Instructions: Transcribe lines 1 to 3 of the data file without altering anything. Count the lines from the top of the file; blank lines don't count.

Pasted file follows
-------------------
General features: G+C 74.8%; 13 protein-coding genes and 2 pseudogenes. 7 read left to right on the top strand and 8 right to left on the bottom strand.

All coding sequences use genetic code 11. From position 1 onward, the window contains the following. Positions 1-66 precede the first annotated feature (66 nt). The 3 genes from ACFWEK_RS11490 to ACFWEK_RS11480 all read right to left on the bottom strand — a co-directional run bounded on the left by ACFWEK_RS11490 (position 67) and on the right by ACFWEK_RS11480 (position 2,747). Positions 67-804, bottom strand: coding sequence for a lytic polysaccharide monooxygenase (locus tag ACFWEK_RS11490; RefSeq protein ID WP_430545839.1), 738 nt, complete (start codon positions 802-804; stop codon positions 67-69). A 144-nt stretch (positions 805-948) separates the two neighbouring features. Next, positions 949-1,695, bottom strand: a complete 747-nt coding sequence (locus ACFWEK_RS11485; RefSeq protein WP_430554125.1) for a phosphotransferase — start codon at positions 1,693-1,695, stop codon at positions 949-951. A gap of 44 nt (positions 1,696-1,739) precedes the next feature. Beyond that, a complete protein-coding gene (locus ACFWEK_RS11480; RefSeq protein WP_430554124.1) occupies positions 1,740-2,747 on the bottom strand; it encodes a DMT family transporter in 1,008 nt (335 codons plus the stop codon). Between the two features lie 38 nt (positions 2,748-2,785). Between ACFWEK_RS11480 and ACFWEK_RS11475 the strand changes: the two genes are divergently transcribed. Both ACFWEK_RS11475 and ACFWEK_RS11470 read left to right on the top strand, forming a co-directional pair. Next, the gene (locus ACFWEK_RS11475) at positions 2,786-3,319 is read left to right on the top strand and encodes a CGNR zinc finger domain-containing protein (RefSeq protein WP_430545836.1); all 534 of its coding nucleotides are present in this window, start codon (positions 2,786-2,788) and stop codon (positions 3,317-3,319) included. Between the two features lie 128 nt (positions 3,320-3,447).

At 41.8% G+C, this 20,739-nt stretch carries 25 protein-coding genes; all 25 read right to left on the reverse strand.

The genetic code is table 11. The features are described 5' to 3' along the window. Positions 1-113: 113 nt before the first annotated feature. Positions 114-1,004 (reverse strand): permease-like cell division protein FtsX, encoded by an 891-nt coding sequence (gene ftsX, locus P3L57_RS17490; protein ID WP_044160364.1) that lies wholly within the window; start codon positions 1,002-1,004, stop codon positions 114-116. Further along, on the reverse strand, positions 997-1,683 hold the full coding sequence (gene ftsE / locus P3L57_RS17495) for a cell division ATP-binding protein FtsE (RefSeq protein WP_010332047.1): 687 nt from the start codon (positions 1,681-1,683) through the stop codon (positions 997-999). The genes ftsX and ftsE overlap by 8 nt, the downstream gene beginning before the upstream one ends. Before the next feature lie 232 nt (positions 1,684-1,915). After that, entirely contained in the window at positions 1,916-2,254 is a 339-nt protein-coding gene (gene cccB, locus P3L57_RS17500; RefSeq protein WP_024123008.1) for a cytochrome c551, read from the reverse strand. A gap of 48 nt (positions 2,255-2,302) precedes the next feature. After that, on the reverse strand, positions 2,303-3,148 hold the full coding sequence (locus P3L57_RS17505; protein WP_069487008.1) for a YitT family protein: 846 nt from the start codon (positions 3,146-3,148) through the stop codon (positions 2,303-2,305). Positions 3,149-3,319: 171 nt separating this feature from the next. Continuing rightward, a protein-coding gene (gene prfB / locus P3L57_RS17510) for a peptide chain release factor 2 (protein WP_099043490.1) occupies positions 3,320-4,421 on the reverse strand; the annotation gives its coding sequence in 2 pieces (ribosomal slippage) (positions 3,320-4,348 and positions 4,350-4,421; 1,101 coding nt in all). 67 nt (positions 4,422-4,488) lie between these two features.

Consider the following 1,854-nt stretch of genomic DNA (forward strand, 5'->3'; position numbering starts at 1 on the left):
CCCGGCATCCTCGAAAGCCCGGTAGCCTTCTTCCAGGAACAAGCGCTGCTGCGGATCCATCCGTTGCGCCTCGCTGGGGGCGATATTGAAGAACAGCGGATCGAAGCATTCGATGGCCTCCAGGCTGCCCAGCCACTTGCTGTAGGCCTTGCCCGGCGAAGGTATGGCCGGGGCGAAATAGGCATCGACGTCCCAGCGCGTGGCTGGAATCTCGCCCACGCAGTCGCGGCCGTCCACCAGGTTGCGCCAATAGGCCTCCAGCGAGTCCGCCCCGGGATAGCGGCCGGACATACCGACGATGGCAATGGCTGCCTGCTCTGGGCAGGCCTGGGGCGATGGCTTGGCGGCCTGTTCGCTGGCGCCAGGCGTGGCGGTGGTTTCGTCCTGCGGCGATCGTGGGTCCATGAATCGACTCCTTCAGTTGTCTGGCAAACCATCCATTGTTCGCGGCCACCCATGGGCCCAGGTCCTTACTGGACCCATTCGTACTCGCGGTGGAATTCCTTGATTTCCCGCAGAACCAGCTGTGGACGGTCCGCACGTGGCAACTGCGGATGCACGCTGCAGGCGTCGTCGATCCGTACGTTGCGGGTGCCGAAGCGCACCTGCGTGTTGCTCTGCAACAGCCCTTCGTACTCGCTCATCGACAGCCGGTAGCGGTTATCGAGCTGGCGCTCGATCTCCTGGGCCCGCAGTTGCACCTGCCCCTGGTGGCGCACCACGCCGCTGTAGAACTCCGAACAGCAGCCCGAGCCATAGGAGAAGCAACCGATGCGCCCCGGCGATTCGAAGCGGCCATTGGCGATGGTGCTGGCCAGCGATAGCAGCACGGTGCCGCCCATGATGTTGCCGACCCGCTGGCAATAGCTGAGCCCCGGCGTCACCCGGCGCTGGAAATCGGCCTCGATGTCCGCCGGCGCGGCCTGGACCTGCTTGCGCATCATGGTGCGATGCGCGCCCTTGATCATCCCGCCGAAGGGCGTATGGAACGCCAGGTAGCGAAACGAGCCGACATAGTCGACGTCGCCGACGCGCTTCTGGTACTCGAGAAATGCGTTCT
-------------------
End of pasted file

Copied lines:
General features: G+C 74.8%; 13 protein-coding genes and 2 pseudogenes. 7 read left to right on the top strand and 8 right to left on the bottom strand.

All coding sequences use genetic code 11. From position 1 onward, the window contains the following. Positions 1-66 precede the first annotated feature (66 nt). The 3 genes from ACFWEK_RS11490 to ACFWEK_RS11480 all read right to left on the bottom strand — a co-directional run bounded on the left by ACFWEK_RS11490 (position 67) and on the right by ACFWEK_RS11480 (position 2,747). Positions 67-804, bottom strand: coding sequence for a lytic polysaccharide monooxygenase (locus tag ACFWEK_RS11490; RefSeq protein ID WP_430545839.1), 738 nt, complete (start codon positions 802-804; stop codon positions 67-69). A 144-nt stretch (positions 805-948) separates the two neighbouring features. Next, positions 949-1,695, bottom strand: a complete 747-nt coding sequence (locus ACFWEK_RS11485; RefSeq protein WP_430554125.1) for a phosphotransferase — start codon at positions 1,693-1,695, stop codon at positions 949-951. A gap of 44 nt (positions 1,696-1,739) precedes the next feature. Beyond that, a complete protein-coding gene (locus ACFWEK_RS11480; RefSeq protein WP_430554124.1) occupies positions 1,740-2,747 on the bottom strand; it encodes a DMT family transporter in 1,008 nt (335 codons plus the stop codon). Between the two features lie 38 nt (positions 2,748-2,785). Between ACFWEK_RS11480 and ACFWEK_RS11475 the strand changes: the two genes are divergently transcribed. Both ACFWEK_RS11475 and ACFWEK_RS11470 read left to right on the top strand, forming a co-directional pair. Next, the gene (locus ACFWEK_RS11475) at positions 2,786-3,319 is read left to right on the top strand and encodes a CGNR zinc finger domain-containing protein (RefSeq protein WP_430545836.1); all 534 of its coding nucleotides are present in this window, start codon (positions 2,786-2,788) and stop codon (positions 3,317-3,319) included. Between the two features lie 128 nt (positions 3,320-3,447).

At 41.8% G+C, this 20,739-nt stretch carries 25 protein-coding genes; all 25 read right to left on the reverse strand.